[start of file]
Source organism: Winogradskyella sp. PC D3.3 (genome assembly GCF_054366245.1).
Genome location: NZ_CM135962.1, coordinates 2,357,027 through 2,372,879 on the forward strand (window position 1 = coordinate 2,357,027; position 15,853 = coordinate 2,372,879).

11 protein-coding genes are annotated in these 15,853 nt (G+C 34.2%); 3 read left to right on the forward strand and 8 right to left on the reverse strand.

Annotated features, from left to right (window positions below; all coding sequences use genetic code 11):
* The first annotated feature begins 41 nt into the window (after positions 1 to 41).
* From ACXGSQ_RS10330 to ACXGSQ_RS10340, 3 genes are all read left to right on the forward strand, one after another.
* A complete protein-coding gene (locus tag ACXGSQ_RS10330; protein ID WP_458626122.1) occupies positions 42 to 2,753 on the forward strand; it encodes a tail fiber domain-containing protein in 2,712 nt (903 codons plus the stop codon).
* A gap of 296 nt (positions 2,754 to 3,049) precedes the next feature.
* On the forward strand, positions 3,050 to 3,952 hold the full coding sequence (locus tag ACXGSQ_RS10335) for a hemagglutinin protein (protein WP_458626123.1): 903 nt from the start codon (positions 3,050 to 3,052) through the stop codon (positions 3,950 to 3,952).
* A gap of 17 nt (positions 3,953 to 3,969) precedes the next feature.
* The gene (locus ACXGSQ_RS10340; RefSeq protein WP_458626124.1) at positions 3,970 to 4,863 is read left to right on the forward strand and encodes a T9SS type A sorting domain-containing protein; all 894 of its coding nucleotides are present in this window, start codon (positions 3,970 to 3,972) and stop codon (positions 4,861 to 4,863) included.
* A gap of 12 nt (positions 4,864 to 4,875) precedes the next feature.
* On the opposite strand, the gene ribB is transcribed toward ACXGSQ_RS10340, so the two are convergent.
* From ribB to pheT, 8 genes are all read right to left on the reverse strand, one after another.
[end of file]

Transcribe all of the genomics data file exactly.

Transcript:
Source organism: Winogradskyella sp. PC D3.3 (genome assembly GCF_054366245.1).
Genome location: NZ_CM135962.1, coordinates 2,357,027 through 2,372,879 on the forward strand (window position 1 = coordinate 2,357,027; position 15,853 = coordinate 2,372,879).

11 protein-coding genes are annotated in these 15,853 nt (G+C 34.2%); 3 read left to right on the forward strand and 8 right to left on the reverse strand.

Annotated features, from left to right (window positions below; all coding sequences use genetic code 11):
* The first annotated feature begins 41 nt into the window (after positions 1 to 41).
* From ACXGSQ_RS10330 to ACXGSQ_RS10340, 3 genes are all read left to right on the forward strand, one after another.
* A complete protein-coding gene (locus tag ACXGSQ_RS10330; protein ID WP_458626122.1) occupies positions 42 to 2,753 on the forward strand; it encodes a tail fiber domain-containing protein in 2,712 nt (903 codons plus the stop codon).
* A gap of 296 nt (positions 2,754 to 3,049) precedes the next feature.
* On the forward strand, positions 3,050 to 3,952 hold the full coding sequence (locus tag ACXGSQ_RS10335) for a hemagglutinin protein (protein WP_458626123.1): 903 nt from the start codon (positions 3,050 to 3,052) through the stop codon (positions 3,950 to 3,952).
* A gap of 17 nt (positions 3,953 to 3,969) precedes the next feature.
* The gene (locus ACXGSQ_RS10340; RefSeq protein WP_458626124.1) at positions 3,970 to 4,863 is read left to right on the forward strand and encodes a T9SS type A sorting domain-containing protein; all 894 of its coding nucleotides are present in this window, start codon (positions 3,970 to 3,972) and stop codon (positions 4,861 to 4,863) included.
* A gap of 12 nt (positions 4,864 to 4,875) precedes the next feature.
* On the opposite strand, the gene ribB is transcribed toward ACXGSQ_RS10340, so the two are convergent.
* From ribB to pheT, 8 genes are all read right to left on the reverse strand, one after another.